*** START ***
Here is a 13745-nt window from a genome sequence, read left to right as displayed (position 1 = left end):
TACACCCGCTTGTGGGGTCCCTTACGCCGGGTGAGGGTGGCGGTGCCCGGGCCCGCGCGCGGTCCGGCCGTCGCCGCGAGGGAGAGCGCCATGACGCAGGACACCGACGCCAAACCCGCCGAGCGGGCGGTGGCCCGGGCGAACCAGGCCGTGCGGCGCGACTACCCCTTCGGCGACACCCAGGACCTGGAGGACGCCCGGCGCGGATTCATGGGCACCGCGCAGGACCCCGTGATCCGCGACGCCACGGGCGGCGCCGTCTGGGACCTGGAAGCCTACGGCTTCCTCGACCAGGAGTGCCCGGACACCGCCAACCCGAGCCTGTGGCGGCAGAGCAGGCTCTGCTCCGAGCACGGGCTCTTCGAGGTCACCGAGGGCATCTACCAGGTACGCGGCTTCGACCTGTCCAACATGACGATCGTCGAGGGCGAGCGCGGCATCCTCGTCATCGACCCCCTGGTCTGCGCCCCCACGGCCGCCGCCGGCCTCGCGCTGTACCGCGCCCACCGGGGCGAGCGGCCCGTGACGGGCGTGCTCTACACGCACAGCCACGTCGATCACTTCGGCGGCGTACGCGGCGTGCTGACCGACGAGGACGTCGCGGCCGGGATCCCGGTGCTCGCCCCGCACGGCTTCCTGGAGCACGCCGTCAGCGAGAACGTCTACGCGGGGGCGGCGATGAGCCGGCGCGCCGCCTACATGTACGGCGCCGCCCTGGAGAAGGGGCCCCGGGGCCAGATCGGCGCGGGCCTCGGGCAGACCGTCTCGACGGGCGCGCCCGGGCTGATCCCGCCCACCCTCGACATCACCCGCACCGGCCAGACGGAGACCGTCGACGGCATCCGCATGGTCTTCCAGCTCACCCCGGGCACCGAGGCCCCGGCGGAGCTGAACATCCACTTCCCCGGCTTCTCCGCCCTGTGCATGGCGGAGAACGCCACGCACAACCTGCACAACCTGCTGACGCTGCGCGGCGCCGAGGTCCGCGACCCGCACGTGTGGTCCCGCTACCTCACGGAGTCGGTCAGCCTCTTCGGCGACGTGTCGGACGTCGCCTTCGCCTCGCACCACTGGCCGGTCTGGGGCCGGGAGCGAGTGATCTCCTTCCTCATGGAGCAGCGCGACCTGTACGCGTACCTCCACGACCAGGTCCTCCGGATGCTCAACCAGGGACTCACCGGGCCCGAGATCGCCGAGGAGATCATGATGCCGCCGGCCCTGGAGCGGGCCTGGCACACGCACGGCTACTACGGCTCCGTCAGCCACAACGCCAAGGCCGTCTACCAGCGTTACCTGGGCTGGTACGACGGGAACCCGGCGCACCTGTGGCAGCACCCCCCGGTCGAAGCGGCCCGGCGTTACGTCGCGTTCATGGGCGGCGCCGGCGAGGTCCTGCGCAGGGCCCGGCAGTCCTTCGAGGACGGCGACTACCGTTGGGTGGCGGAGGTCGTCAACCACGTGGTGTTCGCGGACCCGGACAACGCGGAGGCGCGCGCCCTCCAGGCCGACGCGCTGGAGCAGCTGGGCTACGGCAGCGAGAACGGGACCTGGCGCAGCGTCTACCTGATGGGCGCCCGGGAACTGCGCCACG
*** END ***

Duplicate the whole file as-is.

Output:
Here is a 13745-nt window from a genome sequence, read left to right as displayed (position 1 = left end):
TACACCCGCTTGTGGGGTCCCTTACGCCGGGTGAGGGTGGCGGTGCCCGGGCCCGCGCGCGGTCCGGCCGTCGCCGCGAGGGAGAGCGCCATGACGCAGGACACCGACGCCAAACCCGCCGAGCGGGCGGTGGCCCGGGCGAACCAGGCCGTGCGGCGCGACTACCCCTTCGGCGACACCCAGGACCTGGAGGACGCCCGGCGCGGATTCATGGGCACCGCGCAGGACCCCGTGATCCGCGACGCCACGGGCGGCGCCGTCTGGGACCTGGAAGCCTACGGCTTCCTCGACCAGGAGTGCCCGGACACCGCCAACCCGAGCCTGTGGCGGCAGAGCAGGCTCTGCTCCGAGCACGGGCTCTTCGAGGTCACCGAGGGCATCTACCAGGTACGCGGCTTCGACCTGTCCAACATGACGATCGTCGAGGGCGAGCGCGGCATCCTCGTCATCGACCCCCTGGTCTGCGCCCCCACGGCCGCCGCCGGCCTCGCGCTGTACCGCGCCCACCGGGGCGAGCGGCCCGTGACGGGCGTGCTCTACACGCACAGCCACGTCGATCACTTCGGCGGCGTACGCGGCGTGCTGACCGACGAGGACGTCGCGGCCGGGATCCCGGTGCTCGCCCCGCACGGCTTCCTGGAGCACGCCGTCAGCGAGAACGTCTACGCGGGGGCGGCGATGAGCCGGCGCGCCGCCTACATGTACGGCGCCGCCCTGGAGAAGGGGCCCCGGGGCCAGATCGGCGCGGGCCTCGGGCAGACCGTCTCGACGGGCGCGCCCGGGCTGATCCCGCCCACCCTCGACATCACCCGCACCGGCCAGACGGAGACCGTCGACGGCATCCGCATGGTCTTCCAGCTCACCCCGGGCACCGAGGCCCCGGCGGAGCTGAACATCCACTTCCCCGGCTTCTCCGCCCTGTGCATGGCGGAGAACGCCACGCACAACCTGCACAACCTGCTGACGCTGCGCGGCGCCGAGGTCCGCGACCCGCACGTGTGGTCCCGCTACCTCACGGAGTCGGTCAGCCTCTTCGGCGACGTGTCGGACGTCGCCTTCGCCTCGCACCACTGGCCGGTCTGGGGCCGGGAGCGAGTGATCTCCTTCCTCATGGAGCAGCGCGACCTGTACGCGTACCTCCACGACCAGGTCCTCCGGATGCTCAACCAGGGACTCACCGGGCCCGAGATCGCCGAGGAGATCATGATGCCGCCGGCCCTGGAGCGGGCCTGGCACACGCACGGCTACTACGGCTCCGTCAGCCACAACGCCAAGGCCGTCTACCAGCGTTACCTGGGCTGGTACGACGGGAACCCGGCGCACCTGTGGCAGCACCCCCCGGTCGAAGCGGCCCGGCGTTACGTCGCGTTCATGGGCGGCGCCGGCGAGGTCCTGCGCAGGGCCCGGCAGTCCTTCGAGGACGGCGACTACCGTTGGGTGGCGGAGGTCGTCAACCACGTGGTGTTCGCGGACCCGGACAACGCGGAGGCGCGCGCCCTCCAGGCCGACGCGCTGGAGCAGCTGGGCTACGGCAGCGAGAACGGGACCTGGCGCAGCGTCTACCTGATGGGCGCCCGGGAACTGCGCCACG